On Saturday afternoon, we mingled with 35-some astronauts at Kennedy Space Center. By happenstance, we’d decided to make one last run through the Visitor Complex before we left Florida. Suddenly, we saw Apollo 11 astronaut Buzz Aldrin. Serendipity! We followed Buzz Aldrin into a small conference room, filled with astronauts signing autographs for the Astronaut Scholarship Foundation. In Steven Johnson’s terms, the adjacent possible!
Twelve men walked on the Moon. Yesterday, we saw six of them in person: Buzz Aldrin, Alan Bean, Gene Cernan, Charlie Duke, Ed Mitchell, and David Scott. We interviewed Charlie Duke (the youngest of the six at 75 years of age), several multi-mission Shuttle astronauts, and the first nurse to the astronauts. Each astronaut with whom we spoke was gracious and interested both in the past and in the future.
Just twenty-four hours earlier, we were lamenting—albeit half-heartedly because we’d had a fruitful week—the scrub of Discovery’s launch. The Space Shuttle is an incredibly complex machine. In fact, the hydrogen leak that scrubbed the launch was just one of two problems launch preparation teams noticed. A crack occurred in the foam insulation on the side of the external fuel tank to which the orbiter is bolted.
The tank is 154 feet tall as it stands on the pad—as tall as a fifteen-story building—and has a diameter of 27.6 feet. The slim split in the foam was just seven inches in length. It wasn’t even a crack in the tank itself. But this type of crack with misalignment can allow ice to form near the skin of the super-cool tank. One thing could lead to another. Accidents often have multiple causes, any of which on their own might not be a big deal. Malcolm Gladwell, in Outliers, writes, “Plane crashes are much more likely to be the result of an accumulation of minor difficulties and seemingly trivial malfunctions.” On the shuttle orbiter, the ice could pop pieces of foam off during launch.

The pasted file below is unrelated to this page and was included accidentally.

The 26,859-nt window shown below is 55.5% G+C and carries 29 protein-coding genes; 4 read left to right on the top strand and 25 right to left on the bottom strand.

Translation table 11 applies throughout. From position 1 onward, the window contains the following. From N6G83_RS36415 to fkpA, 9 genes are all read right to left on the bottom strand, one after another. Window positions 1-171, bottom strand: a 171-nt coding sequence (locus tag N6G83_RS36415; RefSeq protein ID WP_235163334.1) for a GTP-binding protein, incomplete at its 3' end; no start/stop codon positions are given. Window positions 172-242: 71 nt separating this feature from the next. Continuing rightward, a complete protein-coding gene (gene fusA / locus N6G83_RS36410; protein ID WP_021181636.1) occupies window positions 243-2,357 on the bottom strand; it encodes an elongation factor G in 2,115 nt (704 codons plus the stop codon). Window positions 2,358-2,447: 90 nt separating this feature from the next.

This leak and this crack are among the small problems of a host of things that could go wrong, because this machine has a lot of parts. Several online sources claim that the Saturn V rocket used in the Apollo program had six million parts (others say five million, or three million), so with a 99.9% reliability rate, 6000 things would go wrong. Really, it’s unreasonable to expect everything to go right all at the same time in these complex—and explosive—apparatuses. In the early days of the space program, the Atlas rocket used in the Mercury project had a 50% failure rate. That’s right, sometimes it exploded catastrophically on the launch pad. But we put John Glenn in a little capsule at the top of an Atlas, and he orbited the Earth three times. Risk can’t be eliminated completely, so we work to understand which risks we’re taking.
Sometimes, things don’t go as expected, but that’s okay. Steven Johnson talks about the role of error, too, in Where Good Ideas Come From. Sometimes, we know, what could be a disappointment creates the opportunity for something unexpectedly good, when you shift accordingly.
Had Discovery begun her last mission on Monday, as originally planned, or even on Tuesday or Wednesday, we would have tried to go home early. Had the launch occurred on Friday, as we expected when we rose before dawn that morning, we might have spent Saturday working in the hotel room, our goal achieved. We had come to the Cape to see a Space Shuttle launch, and we have other—primary—responsibilities to which we needed to return. But as the week unfolded, serendipity dribbled in, and the adjacent possible became visible to us. (See earlier posts related to serendipity here and here.)
That’s how we ended up spending a few hours with real astronauts in the flesh the day before we departed for home. That’s how we formed the basis for a new Lofty Ambitions feature to begin in December: Guest Interviews.